Malaysia Airlines is “technically bankrupt”, its chief executive has said, as he announced a restructuring programme and plans to cut about 6,000 jobs, the BBC reports.
The announcement follows the twin air disasters which forced its nationalisation last year.
The airline said it had “offered jobs” to 14,000 of its 20,000 workforce.
The move was expected and follows the appointment of new chief executive Christoph Mueller in May.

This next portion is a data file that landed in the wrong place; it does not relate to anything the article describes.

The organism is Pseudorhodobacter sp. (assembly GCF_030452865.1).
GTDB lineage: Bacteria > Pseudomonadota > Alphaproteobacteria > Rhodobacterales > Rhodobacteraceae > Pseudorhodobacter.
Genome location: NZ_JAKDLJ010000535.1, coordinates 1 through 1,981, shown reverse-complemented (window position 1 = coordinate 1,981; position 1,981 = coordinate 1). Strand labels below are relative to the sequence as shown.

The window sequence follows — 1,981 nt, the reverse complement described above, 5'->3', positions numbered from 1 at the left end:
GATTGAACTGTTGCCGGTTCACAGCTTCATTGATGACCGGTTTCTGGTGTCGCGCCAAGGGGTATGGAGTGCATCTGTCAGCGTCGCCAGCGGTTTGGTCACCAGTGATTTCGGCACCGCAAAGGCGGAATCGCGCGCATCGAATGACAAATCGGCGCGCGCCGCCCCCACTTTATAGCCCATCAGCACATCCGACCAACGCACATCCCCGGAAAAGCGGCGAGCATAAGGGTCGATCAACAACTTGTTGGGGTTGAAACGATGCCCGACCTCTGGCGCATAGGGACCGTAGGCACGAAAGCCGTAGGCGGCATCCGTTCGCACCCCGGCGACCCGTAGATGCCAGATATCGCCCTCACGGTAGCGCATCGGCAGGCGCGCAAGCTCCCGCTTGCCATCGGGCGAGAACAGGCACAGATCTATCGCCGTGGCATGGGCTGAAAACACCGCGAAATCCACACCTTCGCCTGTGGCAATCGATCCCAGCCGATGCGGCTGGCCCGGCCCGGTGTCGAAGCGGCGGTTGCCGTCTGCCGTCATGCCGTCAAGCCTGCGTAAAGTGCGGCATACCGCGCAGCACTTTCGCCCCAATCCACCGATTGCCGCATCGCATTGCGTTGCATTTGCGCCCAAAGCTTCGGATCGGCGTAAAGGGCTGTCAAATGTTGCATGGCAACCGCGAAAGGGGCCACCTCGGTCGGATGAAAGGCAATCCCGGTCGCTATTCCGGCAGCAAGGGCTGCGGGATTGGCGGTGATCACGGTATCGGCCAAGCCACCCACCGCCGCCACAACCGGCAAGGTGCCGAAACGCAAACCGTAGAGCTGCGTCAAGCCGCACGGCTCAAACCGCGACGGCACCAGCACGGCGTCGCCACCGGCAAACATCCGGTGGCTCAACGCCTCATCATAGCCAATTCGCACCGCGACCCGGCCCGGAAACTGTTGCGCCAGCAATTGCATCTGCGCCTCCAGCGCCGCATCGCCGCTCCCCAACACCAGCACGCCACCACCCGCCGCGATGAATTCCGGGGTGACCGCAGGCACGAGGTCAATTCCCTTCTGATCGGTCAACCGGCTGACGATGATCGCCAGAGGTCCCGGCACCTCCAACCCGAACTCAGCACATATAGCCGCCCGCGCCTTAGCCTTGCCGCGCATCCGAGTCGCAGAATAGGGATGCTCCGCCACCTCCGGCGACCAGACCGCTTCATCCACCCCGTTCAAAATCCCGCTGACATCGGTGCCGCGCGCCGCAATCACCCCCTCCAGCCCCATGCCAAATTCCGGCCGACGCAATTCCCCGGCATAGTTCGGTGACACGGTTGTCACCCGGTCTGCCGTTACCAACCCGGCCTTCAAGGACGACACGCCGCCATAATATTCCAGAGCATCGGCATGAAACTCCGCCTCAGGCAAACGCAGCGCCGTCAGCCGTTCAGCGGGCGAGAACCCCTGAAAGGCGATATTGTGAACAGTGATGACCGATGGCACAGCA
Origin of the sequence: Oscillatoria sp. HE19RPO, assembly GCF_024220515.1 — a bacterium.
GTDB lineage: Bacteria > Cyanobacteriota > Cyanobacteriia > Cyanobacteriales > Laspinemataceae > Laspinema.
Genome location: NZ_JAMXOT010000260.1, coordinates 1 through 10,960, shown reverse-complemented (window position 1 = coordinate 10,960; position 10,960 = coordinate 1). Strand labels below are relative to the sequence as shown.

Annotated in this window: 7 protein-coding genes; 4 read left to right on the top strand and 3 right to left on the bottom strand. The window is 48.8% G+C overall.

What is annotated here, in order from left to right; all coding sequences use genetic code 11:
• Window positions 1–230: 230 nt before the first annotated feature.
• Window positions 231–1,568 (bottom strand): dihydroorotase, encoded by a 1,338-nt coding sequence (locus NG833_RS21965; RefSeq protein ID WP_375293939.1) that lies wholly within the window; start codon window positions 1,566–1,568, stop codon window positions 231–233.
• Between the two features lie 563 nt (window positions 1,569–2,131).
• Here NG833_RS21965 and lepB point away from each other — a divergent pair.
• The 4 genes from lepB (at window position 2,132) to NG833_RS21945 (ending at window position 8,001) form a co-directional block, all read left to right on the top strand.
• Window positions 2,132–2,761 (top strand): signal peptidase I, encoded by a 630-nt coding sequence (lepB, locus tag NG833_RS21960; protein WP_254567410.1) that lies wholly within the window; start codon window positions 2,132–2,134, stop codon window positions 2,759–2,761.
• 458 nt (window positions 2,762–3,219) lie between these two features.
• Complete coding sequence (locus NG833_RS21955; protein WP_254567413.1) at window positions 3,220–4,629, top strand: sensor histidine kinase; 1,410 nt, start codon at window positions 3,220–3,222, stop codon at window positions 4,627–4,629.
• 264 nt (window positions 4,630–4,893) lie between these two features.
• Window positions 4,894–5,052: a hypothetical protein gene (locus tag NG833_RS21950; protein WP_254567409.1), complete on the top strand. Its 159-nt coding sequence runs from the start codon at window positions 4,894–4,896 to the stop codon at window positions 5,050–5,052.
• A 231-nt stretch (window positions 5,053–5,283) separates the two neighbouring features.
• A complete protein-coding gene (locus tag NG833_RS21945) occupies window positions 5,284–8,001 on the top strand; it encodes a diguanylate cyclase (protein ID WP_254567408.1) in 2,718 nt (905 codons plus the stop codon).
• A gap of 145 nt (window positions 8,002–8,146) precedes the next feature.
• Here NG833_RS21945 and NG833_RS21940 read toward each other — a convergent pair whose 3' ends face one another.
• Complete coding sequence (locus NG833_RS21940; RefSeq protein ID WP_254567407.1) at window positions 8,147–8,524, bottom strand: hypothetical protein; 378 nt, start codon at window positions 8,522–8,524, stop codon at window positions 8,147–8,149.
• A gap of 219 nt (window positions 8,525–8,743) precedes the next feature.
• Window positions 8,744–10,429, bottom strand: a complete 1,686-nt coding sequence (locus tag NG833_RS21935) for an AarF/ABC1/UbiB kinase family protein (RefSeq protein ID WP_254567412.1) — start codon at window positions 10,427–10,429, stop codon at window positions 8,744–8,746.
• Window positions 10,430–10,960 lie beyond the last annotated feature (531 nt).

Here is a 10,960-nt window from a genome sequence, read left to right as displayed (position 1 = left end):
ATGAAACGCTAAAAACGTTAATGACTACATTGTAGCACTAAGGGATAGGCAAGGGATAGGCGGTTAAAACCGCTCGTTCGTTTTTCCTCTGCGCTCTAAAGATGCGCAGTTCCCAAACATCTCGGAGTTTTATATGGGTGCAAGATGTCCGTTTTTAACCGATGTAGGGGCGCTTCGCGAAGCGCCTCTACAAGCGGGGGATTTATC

“We are technically bankrupt,” Mr Mueller told a news conference. “The decline of performance started long before the tragic events of 2014.”
The airline is operating as normal and no flights are currently affected.
In March last year, Malaysia Airlines flight MH370 disappeared with 239 passengers and crew aboard. The plane is still missing.
Four months later, flight MH17 was shot down by a suspected ground-to-air missile while in Ukrainian airspace, with the loss of 298 passengers and crew.
The two disasters proved to be the final straw for the already struggling business, which had reported losses for several years as a result of strong regional competition.